But it is not only the secondary airports that are hungry for business. Big US hubs like Atlanta Hartsfield, Dallas/Fort Worth and New York Kennedy were all in London for talks with international carriers.

Hartsfield, still glowing from first half figures that show it is now the world's busiest airport, is pushing hard for its next phase of growth. The latest development masterplan, complete with a new full fifth runway, should take Hartsfield's capacity up to an annual throughput of 123 million passengers by 2005 if approvals go through, says Camilo Buendia, passenger route development manager. Even that, he adds is a conservative estimate as Hartsfield continues to beat its own growth projections, topping 70 million passengers this year.

Other heartland airports too are challenging for the status of the USA's next international gateway. Denver International pulled off a coup earlier this year with the launch of a British Airways service out of London. Denver's air service development manager Lesley Madsen, believes that BA's presence now marks the start of Denver's transition from charter destination to scheduled gateway.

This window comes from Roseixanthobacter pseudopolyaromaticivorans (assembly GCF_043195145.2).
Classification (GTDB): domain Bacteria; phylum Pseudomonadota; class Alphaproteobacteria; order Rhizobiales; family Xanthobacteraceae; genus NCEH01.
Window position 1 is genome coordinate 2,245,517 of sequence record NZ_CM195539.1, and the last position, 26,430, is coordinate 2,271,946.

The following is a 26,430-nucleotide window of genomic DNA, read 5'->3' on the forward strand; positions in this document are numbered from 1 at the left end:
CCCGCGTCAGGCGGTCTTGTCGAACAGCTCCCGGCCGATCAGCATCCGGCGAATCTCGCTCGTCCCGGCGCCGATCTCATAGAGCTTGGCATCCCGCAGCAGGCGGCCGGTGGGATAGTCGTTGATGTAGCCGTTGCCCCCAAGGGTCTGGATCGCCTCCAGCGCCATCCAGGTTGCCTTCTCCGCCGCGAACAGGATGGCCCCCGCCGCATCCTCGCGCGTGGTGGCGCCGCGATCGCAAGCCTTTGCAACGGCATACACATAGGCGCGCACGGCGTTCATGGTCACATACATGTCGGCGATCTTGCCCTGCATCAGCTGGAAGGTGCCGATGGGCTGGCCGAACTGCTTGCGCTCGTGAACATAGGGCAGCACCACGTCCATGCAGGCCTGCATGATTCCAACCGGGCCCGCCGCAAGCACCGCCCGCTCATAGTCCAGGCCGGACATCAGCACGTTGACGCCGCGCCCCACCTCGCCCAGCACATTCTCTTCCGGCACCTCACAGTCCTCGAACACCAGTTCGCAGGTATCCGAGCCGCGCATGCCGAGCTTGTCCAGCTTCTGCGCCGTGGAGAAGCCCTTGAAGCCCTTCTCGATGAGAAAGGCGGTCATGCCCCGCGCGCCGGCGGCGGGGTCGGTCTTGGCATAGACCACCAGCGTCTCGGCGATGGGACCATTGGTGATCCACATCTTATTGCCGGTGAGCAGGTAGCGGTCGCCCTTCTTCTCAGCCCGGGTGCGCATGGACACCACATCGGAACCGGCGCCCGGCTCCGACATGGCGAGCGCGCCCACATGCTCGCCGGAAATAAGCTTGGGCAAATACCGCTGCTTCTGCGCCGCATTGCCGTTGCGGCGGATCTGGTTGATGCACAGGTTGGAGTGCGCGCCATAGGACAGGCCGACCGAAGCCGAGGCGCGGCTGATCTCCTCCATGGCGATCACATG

Colorado's ski slopes apart, Denver has a captive regional catchment area of close to 3 million passengers and the surrounding states bring the population to above says Madsen. The BA business case was based on a London-Denver origin and destination (O&D)traffic of around 250,000 passengers a year, with continental Europe, led by Germany and France, adding twice that number again. Whether BA's direct services will now spur other European majors to respond, remains to be seen. "What damage BA does to them will show within the next 12 months," says Madsen.

And the rash of transatlantic open skies agreements, soon to include a new US-UK air bilateral, is holding out the prospect of new airline competitors. British Midland is working up plans to return to North America if open skies emerge. Elsewhere in Europe, long-haul start-ups like Belgium's CityBird and Geneva's Swiss World have already emerged.

European airports too are angling to benefit. London Luton, with plans in hand to take the airport up to 10 million passengers a year, has ambitions to capture new scheduled transatlantic services to complement its existing fare of long-haul charter operations and the low-cost regional business of easyJet and Debonair.